The two guards were patrolling the parking lot at the apartment complex on Hoover Avenue when they saw Price, who had been ordered off the property. They pulled their weapons and ordered him to exit his vehicle. Instead, Price attempted to drive away, and the guards shot at him at least 17 times, Heck said.
“They were not police officers,” Heck said.
Private citizens do not have the legal authority to detain someone for a misdemeanor, Heck said.
“Therefore, these private security guards had no legal authority to detain or attempt to detain the victim, and had no legal authority to use or threaten to use deadly force in order to make the victim comply with their orders,” Heck said.
Ranger Security officials declined comment Wednesday afternoon.
“You can’t take matters into your hands,” said Saprena Riley, Price’s mother. “You can’t use your position to take someone’s life.”
Heck and Dayton Police Chief Richard Biehl said Price’s shooting was not a hate crime. Price was black. The two guards are white.
“While we cannot look into the mind of another, including the two security guards, there is absolutely no credible evidence that this shooting was racially motivated,” Heck said. “To suggest such only serves to divide our community.”
Bishop Richard Cox, president of the local SCLC, said he was not surprised by the indictments, but had hoped Wissinger and Tarbert would have been charged with a hate crime and premeditated murder.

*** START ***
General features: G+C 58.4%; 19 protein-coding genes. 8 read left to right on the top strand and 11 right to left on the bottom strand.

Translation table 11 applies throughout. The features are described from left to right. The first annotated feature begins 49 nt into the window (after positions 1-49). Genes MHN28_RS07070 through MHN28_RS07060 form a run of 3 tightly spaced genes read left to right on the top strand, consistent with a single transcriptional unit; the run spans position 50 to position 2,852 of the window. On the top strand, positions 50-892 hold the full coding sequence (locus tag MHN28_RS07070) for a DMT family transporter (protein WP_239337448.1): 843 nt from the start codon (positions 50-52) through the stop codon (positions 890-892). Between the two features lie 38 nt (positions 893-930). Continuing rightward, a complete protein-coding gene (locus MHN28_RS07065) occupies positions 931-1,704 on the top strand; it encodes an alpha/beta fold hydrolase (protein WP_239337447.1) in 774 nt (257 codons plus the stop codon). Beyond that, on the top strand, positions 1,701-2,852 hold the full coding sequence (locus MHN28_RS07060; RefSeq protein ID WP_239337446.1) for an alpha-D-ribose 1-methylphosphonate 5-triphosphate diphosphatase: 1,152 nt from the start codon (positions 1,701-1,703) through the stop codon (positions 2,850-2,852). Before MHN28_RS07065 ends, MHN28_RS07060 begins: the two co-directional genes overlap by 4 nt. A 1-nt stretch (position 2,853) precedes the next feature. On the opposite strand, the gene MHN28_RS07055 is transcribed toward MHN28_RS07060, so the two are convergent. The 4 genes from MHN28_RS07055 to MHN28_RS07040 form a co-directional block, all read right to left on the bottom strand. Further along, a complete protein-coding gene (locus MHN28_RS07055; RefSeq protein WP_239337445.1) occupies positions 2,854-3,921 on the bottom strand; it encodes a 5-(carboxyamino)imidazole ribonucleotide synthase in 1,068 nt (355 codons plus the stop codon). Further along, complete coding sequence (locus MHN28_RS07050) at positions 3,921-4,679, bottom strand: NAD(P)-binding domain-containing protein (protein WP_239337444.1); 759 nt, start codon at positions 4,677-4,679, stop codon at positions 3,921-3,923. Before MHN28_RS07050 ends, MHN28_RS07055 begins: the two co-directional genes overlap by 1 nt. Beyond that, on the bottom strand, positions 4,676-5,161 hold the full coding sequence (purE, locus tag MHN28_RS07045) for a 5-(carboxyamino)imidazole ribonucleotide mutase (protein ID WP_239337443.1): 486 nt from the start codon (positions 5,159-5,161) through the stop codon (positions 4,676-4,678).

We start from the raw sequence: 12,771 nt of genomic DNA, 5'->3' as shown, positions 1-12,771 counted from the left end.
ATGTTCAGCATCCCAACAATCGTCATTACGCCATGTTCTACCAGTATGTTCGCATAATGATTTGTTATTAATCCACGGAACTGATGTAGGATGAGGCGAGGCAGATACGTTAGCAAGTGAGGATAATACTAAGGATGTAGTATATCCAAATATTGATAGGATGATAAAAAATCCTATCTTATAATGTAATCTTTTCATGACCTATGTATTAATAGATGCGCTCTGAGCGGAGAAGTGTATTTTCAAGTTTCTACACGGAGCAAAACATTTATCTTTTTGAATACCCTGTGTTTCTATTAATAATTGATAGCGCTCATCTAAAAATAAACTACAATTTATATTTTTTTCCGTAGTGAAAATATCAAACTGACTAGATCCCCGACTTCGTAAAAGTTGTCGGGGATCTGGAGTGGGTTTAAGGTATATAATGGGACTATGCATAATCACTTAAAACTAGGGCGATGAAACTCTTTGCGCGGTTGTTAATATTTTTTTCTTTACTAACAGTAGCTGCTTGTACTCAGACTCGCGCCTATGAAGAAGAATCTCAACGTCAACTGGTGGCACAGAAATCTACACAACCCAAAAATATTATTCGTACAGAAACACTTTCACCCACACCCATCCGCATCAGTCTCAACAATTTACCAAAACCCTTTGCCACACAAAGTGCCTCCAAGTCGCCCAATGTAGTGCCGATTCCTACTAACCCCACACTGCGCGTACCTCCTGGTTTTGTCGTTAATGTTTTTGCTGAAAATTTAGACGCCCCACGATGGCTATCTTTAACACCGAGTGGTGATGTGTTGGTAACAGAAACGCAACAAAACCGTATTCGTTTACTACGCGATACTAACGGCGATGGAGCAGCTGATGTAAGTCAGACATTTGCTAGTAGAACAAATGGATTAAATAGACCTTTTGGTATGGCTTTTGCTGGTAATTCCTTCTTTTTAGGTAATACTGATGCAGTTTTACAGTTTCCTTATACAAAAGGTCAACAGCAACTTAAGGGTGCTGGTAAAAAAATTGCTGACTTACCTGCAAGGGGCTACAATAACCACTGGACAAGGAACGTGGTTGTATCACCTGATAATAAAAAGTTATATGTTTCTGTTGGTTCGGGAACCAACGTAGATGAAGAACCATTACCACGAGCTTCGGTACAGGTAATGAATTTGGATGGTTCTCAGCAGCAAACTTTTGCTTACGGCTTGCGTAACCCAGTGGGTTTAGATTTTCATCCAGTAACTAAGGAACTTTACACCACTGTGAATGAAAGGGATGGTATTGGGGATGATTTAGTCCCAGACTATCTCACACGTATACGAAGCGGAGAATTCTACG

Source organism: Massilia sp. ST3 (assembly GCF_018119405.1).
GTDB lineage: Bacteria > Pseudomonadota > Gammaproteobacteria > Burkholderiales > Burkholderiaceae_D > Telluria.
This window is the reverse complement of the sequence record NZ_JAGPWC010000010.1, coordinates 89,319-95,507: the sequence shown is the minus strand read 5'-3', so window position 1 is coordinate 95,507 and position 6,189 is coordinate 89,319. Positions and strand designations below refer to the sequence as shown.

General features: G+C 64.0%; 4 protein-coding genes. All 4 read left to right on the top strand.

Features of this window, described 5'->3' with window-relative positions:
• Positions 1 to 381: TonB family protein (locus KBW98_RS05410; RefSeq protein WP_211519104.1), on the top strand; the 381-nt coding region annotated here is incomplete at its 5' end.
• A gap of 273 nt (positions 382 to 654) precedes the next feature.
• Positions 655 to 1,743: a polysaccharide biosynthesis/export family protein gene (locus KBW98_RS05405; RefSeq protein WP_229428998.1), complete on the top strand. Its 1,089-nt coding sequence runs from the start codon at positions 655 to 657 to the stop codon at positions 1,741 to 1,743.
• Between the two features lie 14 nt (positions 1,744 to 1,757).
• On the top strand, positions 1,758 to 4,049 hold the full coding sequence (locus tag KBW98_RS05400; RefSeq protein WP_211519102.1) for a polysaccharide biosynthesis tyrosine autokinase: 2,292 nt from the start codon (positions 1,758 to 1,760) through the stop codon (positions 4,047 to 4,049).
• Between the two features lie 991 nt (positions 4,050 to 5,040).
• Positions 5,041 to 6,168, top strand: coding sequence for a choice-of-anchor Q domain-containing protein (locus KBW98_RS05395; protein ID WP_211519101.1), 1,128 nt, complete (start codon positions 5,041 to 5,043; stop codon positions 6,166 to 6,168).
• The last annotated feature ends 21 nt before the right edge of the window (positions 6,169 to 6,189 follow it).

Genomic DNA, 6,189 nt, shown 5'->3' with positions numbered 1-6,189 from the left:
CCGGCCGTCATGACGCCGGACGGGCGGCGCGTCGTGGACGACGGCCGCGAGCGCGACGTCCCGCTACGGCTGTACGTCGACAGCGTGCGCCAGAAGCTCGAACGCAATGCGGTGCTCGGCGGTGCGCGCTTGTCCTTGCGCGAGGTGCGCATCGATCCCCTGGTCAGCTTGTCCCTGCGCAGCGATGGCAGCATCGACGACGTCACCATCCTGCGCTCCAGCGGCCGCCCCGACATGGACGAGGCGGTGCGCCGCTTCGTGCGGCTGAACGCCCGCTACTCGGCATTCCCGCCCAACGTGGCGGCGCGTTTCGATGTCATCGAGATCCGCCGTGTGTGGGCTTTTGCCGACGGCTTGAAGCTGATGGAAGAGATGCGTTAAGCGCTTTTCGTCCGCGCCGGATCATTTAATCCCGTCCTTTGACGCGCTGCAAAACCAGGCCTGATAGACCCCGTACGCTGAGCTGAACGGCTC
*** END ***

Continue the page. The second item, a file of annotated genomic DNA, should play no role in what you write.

“A jury needs to make the decision whether this was a hate crime,” he said. Cox had led a number of rallies and vigils seeking “justice for Dante Price and his family.”
The abduction counts relate to the guards’ attempt to detain Price, according to the indictment.
Each count also carries a firearm specifications, which include an additional mandatory three-year sentence.
Heck said 29 witnesses testified before the grand jury over a 10-day period.
Asked about the guards’ previous encounters with Price, Heck said, “All I can tell you is that the two security guards knew who the victim was.”
The Dayton Daily News reported that police reports show Tarbert had numerous encounters with Price in the six months before Price’s death.
Both Wissenger and Tarbert were permitted by the state Private Investigator Security Guard Services to carry handguns. Both had the required training.
According to state records, Wissinger had been with Preble County-based Ranger Security for several months; Tarbert worked for the company off and on for several years.
Nine months before Price’s shooting, the state moved to have the license for Ranger Security, owned by Ivan Burke, revoked because of thousands of violations. The company’s attorney classified those violations as “clerical.” The matter failed because the state did not follow all its procedures.
On Wednesday, Price’s mother said she was relieved by the inictments, “but he (Price) won’t be here for his birthday next week. But I never gave up hope. ... I just want justice for him and justice for his son,” Riley said. The child is about to turn 16 months old.
Arraignments for the security guards are scheduled for July 26, Heck said.